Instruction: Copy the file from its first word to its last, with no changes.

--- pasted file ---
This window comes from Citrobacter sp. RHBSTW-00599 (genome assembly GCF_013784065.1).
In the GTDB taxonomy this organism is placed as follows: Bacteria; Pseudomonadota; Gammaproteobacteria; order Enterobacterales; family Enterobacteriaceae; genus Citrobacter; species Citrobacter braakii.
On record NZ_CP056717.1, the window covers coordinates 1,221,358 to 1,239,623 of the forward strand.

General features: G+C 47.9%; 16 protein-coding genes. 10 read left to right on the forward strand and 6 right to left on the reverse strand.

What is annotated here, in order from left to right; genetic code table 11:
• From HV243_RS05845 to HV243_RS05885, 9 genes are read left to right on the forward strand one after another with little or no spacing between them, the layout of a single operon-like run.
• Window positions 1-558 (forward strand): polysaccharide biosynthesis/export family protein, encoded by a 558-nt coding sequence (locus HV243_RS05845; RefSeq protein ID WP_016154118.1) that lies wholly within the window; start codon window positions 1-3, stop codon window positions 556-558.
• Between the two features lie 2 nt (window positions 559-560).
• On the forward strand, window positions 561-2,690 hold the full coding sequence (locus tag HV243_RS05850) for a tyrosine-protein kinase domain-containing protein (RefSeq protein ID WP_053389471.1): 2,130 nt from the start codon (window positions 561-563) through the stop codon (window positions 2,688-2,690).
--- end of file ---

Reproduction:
This window comes from Citrobacter sp. RHBSTW-00599 (genome assembly GCF_013784065.1).
In the GTDB taxonomy this organism is placed as follows: Bacteria; Pseudomonadota; Gammaproteobacteria; order Enterobacterales; family Enterobacteriaceae; genus Citrobacter; species Citrobacter braakii.
On record NZ_CP056717.1, the window covers coordinates 1,221,358 to 1,239,623 of the forward strand.

General features: G+C 47.9%; 16 protein-coding genes. 10 read left to right on the forward strand and 6 right to left on the reverse strand.

What is annotated here, in order from left to right; genetic code table 11:
• From HV243_RS05845 to HV243_RS05885, 9 genes are read left to right on the forward strand one after another with little or no spacing between them, the layout of a single operon-like run.
• Window positions 1-558 (forward strand): polysaccharide biosynthesis/export family protein, encoded by a 558-nt coding sequence (locus HV243_RS05845; RefSeq protein ID WP_016154118.1) that lies wholly within the window; start codon window positions 1-3, stop codon window positions 556-558.
• Between the two features lie 2 nt (window positions 559-560).
• On the forward strand, window positions 561-2,690 hold the full coding sequence (locus tag HV243_RS05850) for a tyrosine-protein kinase domain-containing protein (RefSeq protein ID WP_053389471.1): 2,130 nt from the start codon (window positions 561-563) through the stop codon (window positions 2,688-2,690).